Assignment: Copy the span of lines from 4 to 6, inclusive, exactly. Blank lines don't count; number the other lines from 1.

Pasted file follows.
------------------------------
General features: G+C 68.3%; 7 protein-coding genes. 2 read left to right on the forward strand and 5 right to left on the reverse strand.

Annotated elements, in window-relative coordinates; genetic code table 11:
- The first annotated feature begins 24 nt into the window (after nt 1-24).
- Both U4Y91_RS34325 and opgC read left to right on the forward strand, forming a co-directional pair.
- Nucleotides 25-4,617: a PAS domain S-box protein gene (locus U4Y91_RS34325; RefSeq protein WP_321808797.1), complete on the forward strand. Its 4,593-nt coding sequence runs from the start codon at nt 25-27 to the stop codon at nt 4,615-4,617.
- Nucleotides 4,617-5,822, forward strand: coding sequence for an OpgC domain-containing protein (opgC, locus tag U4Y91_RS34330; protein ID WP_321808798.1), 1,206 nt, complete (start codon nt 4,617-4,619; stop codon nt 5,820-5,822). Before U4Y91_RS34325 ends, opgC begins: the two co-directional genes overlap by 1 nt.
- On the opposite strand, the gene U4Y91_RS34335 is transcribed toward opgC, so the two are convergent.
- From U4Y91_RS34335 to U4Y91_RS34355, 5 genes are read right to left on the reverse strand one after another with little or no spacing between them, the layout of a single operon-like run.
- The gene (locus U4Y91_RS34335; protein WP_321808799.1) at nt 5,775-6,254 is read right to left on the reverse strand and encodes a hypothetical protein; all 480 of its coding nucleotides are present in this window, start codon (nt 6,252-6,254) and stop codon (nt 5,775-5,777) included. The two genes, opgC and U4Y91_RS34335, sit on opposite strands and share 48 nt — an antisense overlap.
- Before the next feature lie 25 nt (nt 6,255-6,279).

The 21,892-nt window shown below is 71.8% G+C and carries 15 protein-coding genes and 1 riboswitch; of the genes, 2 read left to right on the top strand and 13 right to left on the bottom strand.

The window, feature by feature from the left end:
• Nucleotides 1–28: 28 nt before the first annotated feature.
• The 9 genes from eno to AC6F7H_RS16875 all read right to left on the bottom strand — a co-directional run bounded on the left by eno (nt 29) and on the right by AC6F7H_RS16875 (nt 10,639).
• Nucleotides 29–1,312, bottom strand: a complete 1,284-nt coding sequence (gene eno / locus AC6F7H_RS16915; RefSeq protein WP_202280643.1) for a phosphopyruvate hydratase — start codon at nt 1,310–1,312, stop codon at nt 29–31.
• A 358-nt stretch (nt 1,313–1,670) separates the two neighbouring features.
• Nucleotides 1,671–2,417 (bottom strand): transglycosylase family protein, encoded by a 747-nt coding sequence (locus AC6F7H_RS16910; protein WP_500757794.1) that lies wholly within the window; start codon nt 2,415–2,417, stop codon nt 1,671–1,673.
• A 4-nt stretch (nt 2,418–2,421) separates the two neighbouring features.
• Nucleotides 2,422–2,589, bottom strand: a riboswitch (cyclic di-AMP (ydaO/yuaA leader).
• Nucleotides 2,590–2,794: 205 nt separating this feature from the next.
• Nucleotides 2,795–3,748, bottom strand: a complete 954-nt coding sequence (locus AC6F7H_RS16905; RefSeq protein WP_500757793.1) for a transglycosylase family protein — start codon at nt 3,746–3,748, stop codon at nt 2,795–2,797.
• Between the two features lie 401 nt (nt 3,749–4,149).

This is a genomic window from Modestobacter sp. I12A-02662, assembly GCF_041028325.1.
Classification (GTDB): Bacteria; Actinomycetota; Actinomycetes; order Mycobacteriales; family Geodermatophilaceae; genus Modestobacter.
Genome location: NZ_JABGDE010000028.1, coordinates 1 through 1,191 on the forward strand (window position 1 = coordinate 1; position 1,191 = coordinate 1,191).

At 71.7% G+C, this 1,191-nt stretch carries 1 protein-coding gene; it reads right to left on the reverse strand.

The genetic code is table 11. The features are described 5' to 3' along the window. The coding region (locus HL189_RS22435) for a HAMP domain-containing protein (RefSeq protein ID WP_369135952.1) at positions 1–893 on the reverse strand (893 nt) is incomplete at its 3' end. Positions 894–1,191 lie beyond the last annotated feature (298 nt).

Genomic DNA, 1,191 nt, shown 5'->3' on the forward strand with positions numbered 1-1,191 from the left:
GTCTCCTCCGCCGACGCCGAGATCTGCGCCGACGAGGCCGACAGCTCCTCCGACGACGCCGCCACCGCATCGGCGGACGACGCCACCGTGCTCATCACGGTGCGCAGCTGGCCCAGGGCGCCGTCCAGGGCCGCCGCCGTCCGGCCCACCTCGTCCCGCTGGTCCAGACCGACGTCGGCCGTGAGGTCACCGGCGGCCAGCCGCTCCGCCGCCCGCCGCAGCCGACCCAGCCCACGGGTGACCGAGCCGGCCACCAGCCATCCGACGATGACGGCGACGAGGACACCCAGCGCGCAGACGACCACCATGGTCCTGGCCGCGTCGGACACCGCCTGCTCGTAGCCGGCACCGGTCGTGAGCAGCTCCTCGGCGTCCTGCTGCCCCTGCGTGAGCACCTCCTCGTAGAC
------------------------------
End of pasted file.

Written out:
- Both U4Y91_RS34325 and opgC read left to right on the forward strand, forming a co-directional pair.
- Nucleotides 25-4,617: a PAS domain S-box protein gene (locus U4Y91_RS34325; RefSeq protein WP_321808797.1), complete on the forward strand. Its 4,593-nt coding sequence runs from the start codon at nt 25-27 to the stop codon at nt 4,615-4,617.
- Nucleotides 4,617-5,822, forward strand: coding sequence for an OpgC domain-containing protein (opgC, locus tag U4Y91_RS34330; protein ID WP_321808798.1), 1,206 nt, complete (start codon nt 4,617-4,619; stop codon nt 5,820-5,822). Before U4Y91_RS34325 ends, opgC begins: the two co-directional genes overlap by 1 nt.